There are no rose gardens at the White House Motel.
Not anymore, at least, since Interstate 95 was built and the tourists who used to stop for crab cakes found a more direct route north and south. But the motel still stands, hugging Route 301 near ramshackle vegetable stands in the swampy oak forests of Southern Maryland.
Steven Stinger, 9, shares a rare quiet moment with infant brother Brandon at the White House Motel, where their five-member family shares a one-room unit in Charles County.
(Photos Michael Williamson -- The Washington Post)
Near the end of the road, just before the bridge to Virginia, the White House rises up to catch those with nowhere left to go.
Overnight guests occupy just 10 of the 45 rooms. The rest are filled by the working poor, long-term residents who pay $175 a week and stay for months, sometimes years. On weekday mornings, school buses rumble into the parking lot, which is pointed out from the highway by a dented arrow, to pick up nearly two dozen children.
The residents aren't there for luxuries. A maid cleans only the rooms of overnight guests. Some rooms are homey, filled with bookshelves and pets. Others have food stains on the carpet and a haze of cigarette smoke.
Still, there's rarely a vacancy. The manager, Linda Cooper, said she could draw up a long waiting list from all the phone calls that come in. They are from people who work full time -- in restaurants, warehouses, factories -- and yet cannot secure housing in a region where home prices have skyrocketed and apartments are scarce.
"There just wasn't anything else I could afford," said Tina Burke, 29, who, with her three children, has lived at the motel in Charles County for 18 months. "That's the only reason I'm here."
Poverty is not as obvious in Washington's less populated suburbs as it is in the District. But operators of social service agencies said rents have increased so rapidly that people are driven to find shelter in all sorts of places: their cars, unheated trailers, even the woods. In one extreme case, a Charles woman locked her two young daughters inside a commercial storage unit, which she had turned into a makeshift residence, while she went to work. She pleaded guilty to child endangerment Friday and will be sentenced in April.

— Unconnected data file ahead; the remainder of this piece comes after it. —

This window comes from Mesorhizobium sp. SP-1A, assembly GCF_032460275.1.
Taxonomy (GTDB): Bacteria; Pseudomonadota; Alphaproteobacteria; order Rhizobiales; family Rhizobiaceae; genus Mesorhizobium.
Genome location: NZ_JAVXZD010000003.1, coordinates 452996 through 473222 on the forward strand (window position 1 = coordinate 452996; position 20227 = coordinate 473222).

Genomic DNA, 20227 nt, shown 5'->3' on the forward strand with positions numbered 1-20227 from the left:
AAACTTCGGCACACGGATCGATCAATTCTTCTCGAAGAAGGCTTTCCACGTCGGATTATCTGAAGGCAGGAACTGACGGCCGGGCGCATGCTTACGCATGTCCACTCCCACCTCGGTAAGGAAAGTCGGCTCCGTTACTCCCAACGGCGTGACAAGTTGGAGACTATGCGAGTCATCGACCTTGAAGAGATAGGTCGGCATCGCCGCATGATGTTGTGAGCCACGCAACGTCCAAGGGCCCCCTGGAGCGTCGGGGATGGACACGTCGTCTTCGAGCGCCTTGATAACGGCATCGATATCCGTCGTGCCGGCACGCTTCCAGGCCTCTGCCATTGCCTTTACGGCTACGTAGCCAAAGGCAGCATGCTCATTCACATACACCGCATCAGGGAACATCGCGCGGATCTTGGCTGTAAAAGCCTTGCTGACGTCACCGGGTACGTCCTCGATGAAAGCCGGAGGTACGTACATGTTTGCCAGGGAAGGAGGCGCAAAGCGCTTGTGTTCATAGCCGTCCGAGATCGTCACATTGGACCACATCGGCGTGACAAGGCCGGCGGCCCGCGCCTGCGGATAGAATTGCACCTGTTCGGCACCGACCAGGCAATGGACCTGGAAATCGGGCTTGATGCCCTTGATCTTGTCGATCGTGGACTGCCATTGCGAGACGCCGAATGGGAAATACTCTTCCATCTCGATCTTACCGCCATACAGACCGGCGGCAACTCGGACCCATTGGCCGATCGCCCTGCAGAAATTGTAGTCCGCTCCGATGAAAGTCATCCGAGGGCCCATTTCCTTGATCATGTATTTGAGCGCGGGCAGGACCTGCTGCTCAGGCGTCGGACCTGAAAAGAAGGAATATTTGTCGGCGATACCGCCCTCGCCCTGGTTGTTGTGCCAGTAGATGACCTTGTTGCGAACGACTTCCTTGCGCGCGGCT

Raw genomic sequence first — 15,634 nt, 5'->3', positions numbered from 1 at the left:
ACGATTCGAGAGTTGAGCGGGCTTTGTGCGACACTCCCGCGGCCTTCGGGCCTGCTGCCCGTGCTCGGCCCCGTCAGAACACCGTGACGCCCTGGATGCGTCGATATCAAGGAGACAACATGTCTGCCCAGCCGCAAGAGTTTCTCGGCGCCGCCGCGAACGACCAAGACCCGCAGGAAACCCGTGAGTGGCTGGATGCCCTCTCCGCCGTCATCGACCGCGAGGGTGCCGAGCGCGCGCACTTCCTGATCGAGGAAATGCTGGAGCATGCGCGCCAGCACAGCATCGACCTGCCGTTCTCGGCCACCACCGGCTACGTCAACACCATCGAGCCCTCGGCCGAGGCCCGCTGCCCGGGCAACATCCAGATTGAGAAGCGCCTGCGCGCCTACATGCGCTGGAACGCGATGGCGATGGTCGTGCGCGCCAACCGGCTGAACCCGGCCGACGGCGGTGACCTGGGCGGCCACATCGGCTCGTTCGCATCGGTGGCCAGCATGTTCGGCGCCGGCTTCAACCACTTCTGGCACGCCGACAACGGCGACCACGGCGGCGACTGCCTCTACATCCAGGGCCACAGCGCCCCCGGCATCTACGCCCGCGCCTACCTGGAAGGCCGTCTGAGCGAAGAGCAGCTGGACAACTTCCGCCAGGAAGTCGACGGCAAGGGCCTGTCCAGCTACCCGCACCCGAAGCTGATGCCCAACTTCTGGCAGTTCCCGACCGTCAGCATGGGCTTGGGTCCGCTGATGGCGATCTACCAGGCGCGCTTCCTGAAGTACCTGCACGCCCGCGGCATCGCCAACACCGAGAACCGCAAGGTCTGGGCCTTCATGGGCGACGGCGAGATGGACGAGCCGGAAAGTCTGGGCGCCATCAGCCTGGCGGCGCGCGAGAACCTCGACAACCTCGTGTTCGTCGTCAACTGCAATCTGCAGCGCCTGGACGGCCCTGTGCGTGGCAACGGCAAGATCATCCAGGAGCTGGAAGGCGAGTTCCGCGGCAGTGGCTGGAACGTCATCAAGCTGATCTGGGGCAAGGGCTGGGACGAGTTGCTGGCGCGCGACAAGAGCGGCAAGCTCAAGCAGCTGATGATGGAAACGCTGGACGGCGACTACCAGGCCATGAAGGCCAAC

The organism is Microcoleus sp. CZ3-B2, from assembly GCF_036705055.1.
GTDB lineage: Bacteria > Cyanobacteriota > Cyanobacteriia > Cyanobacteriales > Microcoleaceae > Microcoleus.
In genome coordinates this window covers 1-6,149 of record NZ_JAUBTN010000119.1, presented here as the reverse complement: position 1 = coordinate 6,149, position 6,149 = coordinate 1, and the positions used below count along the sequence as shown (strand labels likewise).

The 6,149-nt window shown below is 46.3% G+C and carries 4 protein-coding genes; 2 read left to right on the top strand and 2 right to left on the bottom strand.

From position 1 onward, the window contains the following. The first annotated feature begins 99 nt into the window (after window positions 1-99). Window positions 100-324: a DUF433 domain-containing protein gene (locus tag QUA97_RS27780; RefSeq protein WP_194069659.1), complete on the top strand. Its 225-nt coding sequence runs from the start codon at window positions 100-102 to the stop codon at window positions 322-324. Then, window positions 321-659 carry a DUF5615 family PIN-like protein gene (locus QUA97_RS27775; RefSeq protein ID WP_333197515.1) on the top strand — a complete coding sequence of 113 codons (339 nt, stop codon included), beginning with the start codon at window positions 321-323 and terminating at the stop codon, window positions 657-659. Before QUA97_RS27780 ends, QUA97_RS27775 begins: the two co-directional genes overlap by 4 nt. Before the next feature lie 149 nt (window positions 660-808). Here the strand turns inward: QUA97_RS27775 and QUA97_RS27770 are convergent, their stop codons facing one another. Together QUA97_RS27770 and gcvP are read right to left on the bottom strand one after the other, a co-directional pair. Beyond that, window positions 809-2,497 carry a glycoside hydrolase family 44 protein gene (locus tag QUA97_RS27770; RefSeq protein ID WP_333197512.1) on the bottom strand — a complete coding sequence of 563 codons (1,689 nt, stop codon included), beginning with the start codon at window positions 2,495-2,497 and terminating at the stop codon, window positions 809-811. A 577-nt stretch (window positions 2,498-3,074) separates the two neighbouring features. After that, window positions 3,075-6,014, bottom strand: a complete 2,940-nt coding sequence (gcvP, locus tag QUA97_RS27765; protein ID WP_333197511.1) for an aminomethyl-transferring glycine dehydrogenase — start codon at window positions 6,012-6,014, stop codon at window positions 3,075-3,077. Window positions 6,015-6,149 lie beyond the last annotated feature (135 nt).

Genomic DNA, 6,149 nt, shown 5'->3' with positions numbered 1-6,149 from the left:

"The hotels and motels become our shelters," said Sandy Washington, executive director of Lifestyles Inc., a nonprofit group that places about five people a week at motels in Charles. "If there's nowhere else for people to go, we have no other alternatives."
The median rent for a two-bedroom apartment in the county is $1,218, too expensive for 54 percent of local renters, according to the Maryland Center for Community Development.
For Burke, weeks of searching produced just one apartment in her price range. It was renting for $750 a month. With an income of less than $21,000 a year, she said, she didn't meet the minimum income requirement. She said other landlords denied her because of bad credit. She owes thousands in medical bills from a cervical cancer operation.
When Burke checked in at the White House Motel in 2003, she said she'd be there a month. She's a hard worker -- six nights a week, she mixes margaritas at a Mexican restaurant. And she's nobody's fool -- she graduated from Leonardtown High School in St. Mary's County. "I got a 4.0," she said of her grade-point average.
She looked into subsidized housing, but Charles, like the rest of the region, is heavily backlogged. A waiting list for the housing voucher program, formerly known as Section 8, has more than 2,500 names on it and takes three to five years to move through.
In Charles, they weren't even taking new applicants for 17 months because a fire gutted the old Department of Community Services building and destroyed most of the records.